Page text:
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In Advance of Ramadan, Indonesian Gov't Starts Massive Censorship Push 184

An anonymous reader writes "The Indonesian government has blocked access to 1 million pornographic websites in advance of Ramadan, the country's holy month. Internet censorship is nothing new in Indonesia, but the scale of this particular restriction is unprecedented. Apparently this is only the beginning. Minister Tifatul Sembiring said Wednesday his office would target more sites through the country's holy month, and beyond."
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In Advance of Ramadan, Indonesian Gov't Starts Massive Censorship Push

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  • Why bother? (Score:3, Interesting)

    by fuzzyfuzzyfungus ( 1223518 ) on Friday July 20, 2012 @08:05PM (#40719935) Journal

    Given the libido-suppressive effects of caloric restriction, wouldn't it make more sense to step up their precious little moral crusade(jihad?) during all non-ramadan periods and slack off during that month?

  • by Panoptes ( 1041206 ) on Friday July 20, 2012 @10:07PM (#40720635)
    ThatsMyNick makes valid points; let me take them further. Here in Indonesia, come Ramadan there's always a mad rush for clerics and politicos to do an "I'm holier than thou" act. Draconian pledges and swingeing action plans that turn out to be mere wishful thinking thunder from the media and every soapbox in the country - but they're all chimeras, sops to the gangs of religious fanatics that plague Indonesia. In reality this is one of the most tolerant Muslim communities in the world, but the proverbial few bad apples spoil the barrel.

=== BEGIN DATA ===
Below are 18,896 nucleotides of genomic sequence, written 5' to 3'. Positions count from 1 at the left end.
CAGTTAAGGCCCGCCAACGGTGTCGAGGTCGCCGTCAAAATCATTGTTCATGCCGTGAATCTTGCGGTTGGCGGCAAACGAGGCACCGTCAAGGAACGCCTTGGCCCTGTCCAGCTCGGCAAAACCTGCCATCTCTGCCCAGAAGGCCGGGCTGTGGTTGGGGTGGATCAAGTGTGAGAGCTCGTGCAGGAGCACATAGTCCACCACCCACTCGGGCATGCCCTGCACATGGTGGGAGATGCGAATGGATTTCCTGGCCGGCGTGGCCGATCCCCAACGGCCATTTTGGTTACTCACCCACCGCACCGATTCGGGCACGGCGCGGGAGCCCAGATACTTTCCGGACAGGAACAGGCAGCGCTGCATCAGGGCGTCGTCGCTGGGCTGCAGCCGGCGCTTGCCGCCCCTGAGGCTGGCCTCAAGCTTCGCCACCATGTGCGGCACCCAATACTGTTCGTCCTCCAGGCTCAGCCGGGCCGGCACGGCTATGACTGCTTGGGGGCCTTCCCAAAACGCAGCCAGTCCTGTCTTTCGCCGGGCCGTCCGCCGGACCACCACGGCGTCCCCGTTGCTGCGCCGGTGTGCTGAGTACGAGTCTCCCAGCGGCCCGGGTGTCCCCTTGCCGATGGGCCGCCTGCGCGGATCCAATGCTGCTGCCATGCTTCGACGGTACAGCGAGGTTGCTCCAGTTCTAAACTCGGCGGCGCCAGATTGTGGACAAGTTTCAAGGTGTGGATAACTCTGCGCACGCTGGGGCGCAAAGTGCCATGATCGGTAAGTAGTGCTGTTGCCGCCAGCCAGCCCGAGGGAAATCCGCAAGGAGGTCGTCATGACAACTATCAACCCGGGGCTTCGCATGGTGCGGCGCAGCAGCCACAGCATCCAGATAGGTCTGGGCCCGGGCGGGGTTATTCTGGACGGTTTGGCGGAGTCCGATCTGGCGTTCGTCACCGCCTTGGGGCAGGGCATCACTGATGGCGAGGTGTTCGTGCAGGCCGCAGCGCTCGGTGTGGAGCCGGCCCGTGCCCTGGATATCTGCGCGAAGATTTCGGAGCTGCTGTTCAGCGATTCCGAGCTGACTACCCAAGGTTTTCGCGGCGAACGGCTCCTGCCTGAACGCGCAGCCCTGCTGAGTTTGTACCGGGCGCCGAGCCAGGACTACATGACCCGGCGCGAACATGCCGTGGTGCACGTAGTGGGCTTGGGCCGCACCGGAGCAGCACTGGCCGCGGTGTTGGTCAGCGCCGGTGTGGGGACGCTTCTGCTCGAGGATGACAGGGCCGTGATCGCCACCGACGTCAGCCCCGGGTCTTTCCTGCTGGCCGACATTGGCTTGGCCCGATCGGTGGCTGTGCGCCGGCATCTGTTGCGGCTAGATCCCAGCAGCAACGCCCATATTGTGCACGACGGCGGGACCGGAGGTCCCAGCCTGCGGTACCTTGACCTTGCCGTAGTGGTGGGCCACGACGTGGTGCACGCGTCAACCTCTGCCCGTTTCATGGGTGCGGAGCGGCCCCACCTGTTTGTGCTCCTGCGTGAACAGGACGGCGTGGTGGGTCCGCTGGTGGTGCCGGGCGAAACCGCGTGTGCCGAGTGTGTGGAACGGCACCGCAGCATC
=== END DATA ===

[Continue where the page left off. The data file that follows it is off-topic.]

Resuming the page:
Indonesia is in the Internet stone age. The country is rated near the very bottom of Internet provision - way below many third-world and developing countries. Those of us who 'enjoy' broadband pay through the nose for a seriously flawed and inadequate service, and we're laughing out loud at the very notion that the muppets who run our IT services can filter anything other than their monthly pay cheques.
  • by TubeSteak ( 669689 ) on Saturday July 21, 2012 @03:00AM (#40721853) Journal

    I've actually had quite well educated and otherwise intelligent Muslims lay down the 'you cannot understand the Koran except in Arabic' line on me. Its a logical fallacy.

    Have you ever put 5 or 6 different translations of the bible side by side and compared them?
    http://www.biblestudytools.com/exodus/1-8-compare.html [biblestudytools.com]

    It's really not that far fetched to claim a translation will not do justice to the original language.
    I'd even argue that reading a really old book without annotations, even in the original language,
    means you're going to miss out on important context that is assumed, suggested, or implied.

    Just as an example: Jewish scholars spend decades studying the Talmud in its original Hebrew and Aramaic.
    What makes you think a translation will allow for the same kind of understanding?

Someone is unenthusiastic about your work.